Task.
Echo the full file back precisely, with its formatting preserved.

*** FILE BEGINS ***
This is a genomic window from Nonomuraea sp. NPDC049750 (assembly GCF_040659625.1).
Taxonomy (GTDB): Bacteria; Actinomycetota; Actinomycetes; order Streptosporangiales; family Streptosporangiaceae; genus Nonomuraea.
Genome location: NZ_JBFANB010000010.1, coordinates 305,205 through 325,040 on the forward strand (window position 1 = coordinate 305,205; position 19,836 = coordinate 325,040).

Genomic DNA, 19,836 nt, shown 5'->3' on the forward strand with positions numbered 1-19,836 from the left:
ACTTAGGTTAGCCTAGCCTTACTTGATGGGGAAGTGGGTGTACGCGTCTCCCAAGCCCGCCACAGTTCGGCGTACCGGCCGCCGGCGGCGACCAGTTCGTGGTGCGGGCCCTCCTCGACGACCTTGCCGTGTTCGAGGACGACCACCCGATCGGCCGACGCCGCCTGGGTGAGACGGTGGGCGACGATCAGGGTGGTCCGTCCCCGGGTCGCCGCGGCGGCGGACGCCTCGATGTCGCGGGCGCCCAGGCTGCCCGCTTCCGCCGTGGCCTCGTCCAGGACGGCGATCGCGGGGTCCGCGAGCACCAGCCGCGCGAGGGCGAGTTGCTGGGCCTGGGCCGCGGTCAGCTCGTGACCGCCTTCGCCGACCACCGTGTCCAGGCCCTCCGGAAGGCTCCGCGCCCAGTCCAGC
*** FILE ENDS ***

This is a genomic window from Nonomuraea sp. NPDC049750 (assembly GCF_040659625.1).
Taxonomy (GTDB): Bacteria; Actinomycetota; Actinomycetes; order Streptosporangiales; family Streptosporangiaceae; genus Nonomuraea.
Genome location: NZ_JBFANB010000010.1, coordinates 305,205 through 325,040 on the forward strand (window position 1 = coordinate 305,205; position 19,836 = coordinate 325,040).

Genomic DNA, 19,836 nt, shown 5'->3' on the forward strand with positions numbered 1-19,836 from the left:
ACTTAGGTTAGCCTAGCCTTACTTGATGGGGAAGTGGGTGTACGCGTCTCCCAAGCCCGCCACAGTTCGGCGTACCGGCCGCCGGCGGCGACCAGTTCGTGGTGCGGGCCCTCCTCGACGACCTTGCCGTGTTCGAGGACGACCACCCGATCGGCCGACGCCGCCTGGGTGAGACGGTGGGCGACGATCAGGGTGGTCCGTCCCCGGGTCGCCGCGGCGGCGGACGCCTCGATGTCGCGGGCGCCCAGGCTGCCCGCTTCCGCCGTGGCCTCGTCCAGGACGGCGATCGCGGGGTCCGCGAGCACCAGCCGCGCGAGGGCGAGTTGCTGGGCCTGGGCCGCGGTCAGCTCGTGACCGCCTTCGCCGACCACCGTGTCCAGGCCCTCCGGAAGGCTCCGCGCCCAGTCCAGC